Historic support from Canadian sports teams, players for Pride

An historic number of athletes, coaches, management and staff from Toronto sports teams and organizations attended this year's Pride Parade in Toronto.

You Can Play campaign continues to pave the way for sport inclusion

You Can Play and the Canadian Football League first partnered at the beginning of the 2014 season. (CFL)

An historic number of athletes, coaches, management and staff from Toronto sports teams and organizations attended this year's Pride Parade in Toronto.

More than 120 people representing the NHL, CFL, Canada Basketball, Canadian Olympic Committee and You Can Play are joining forces to continue their march towards making sport a more inclusive space.

"Our job is to create inclusive spaces for all athletes," Rosie Cossar said. "Sport is about sport and athletic ability and nothing else."

Cossar was recently appointed the COC's sport inclusion coordinator. It's a position she created herself after opening up about her athletic experience.

"Personally, I'm an out athlete, proud, and it took many, many years to be able to say that and be comfortable wearing the rainbow all over me."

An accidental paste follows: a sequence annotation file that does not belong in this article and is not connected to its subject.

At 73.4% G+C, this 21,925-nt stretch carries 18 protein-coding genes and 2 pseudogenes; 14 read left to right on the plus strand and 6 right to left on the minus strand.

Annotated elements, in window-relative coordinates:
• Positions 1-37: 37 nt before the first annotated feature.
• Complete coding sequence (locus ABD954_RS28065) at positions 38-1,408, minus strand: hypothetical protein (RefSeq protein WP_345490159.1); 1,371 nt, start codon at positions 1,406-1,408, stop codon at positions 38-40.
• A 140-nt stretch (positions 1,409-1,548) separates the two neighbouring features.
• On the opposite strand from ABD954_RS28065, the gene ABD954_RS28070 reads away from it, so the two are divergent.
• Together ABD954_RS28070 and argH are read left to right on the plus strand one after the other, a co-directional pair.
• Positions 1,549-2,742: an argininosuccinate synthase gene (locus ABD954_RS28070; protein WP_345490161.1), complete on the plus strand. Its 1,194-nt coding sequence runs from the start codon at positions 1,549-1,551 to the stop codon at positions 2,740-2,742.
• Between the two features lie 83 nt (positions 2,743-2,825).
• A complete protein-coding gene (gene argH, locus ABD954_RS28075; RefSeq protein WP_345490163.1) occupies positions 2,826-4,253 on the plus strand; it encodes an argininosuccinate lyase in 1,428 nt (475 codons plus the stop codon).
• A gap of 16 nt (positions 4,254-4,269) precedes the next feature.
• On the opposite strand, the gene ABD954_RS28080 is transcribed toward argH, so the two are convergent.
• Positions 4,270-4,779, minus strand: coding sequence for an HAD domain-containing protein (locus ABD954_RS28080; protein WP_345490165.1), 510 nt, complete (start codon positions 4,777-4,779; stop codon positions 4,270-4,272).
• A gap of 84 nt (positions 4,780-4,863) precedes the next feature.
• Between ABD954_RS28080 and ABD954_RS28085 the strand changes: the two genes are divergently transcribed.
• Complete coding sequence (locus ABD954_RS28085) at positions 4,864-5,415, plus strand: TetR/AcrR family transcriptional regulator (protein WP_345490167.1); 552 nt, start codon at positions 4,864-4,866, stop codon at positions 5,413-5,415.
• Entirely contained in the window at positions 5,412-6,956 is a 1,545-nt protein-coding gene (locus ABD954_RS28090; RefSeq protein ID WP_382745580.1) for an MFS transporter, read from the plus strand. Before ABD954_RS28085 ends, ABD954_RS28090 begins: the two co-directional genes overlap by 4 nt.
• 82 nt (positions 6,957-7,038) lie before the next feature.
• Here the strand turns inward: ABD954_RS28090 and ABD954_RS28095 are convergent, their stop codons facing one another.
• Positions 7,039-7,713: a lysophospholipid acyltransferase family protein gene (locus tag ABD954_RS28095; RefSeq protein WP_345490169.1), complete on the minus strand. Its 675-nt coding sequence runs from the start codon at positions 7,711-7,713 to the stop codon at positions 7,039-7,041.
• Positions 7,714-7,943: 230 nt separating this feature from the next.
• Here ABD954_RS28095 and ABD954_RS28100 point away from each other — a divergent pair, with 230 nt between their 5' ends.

It wasn't all that long ago Cossar was a closeted Olympian, hiding who she was throughout much of her athletic career because of fear of backlash.

"I'm still the only out rhythmic gymnast in the world," Cossar said.

"And that's kind of crazy if you think about it and goes to show it's not a safe environment. There's no way I am actually the only lesbian rhythmic gymnast in the world."

This realization continues to drive Cossar forward in her relentless pursuit of making the Canadian Olympic Committee and sport in general a more accepting space regardless of sexual orientation.

"We work with athletes on a daily basis who confide in us the difficulties they face with homophobia in sport and gender expectations in sport."

The COC, in partnership with You Can Play, will be attending 10 different Pride parades across the country this year. From the Northwest Territories to Halifax, Cossar says they wanted to show their commitment across the country to this initiative.

Rosie Cossar, who is COC's sport inclusion coordinator, competed at the 2012 Olympics. (Canadian Olympic Committee)

You Can Play driving force

The You Can Play campaign was born years ago, after a 2010 car accident took the life of 21-year-old Brendan Burke, the youngest son of current Calgary Flames president of hockey operations Brian Burke.

Just months prior, Brendan came out to the hockey world as a gay man while he was the manager of the hockey team at Miami University in Ohio.

Since then, You Can Play has dedicated resources, passion and time to ensure equality, respect and safety for all who participate in sports, including LGBTQ athletes, coaches and fans.

"We don't know who needs us and we want to be agents of change," Jillian Svensson, vice president of development and operations for You Can Play, said.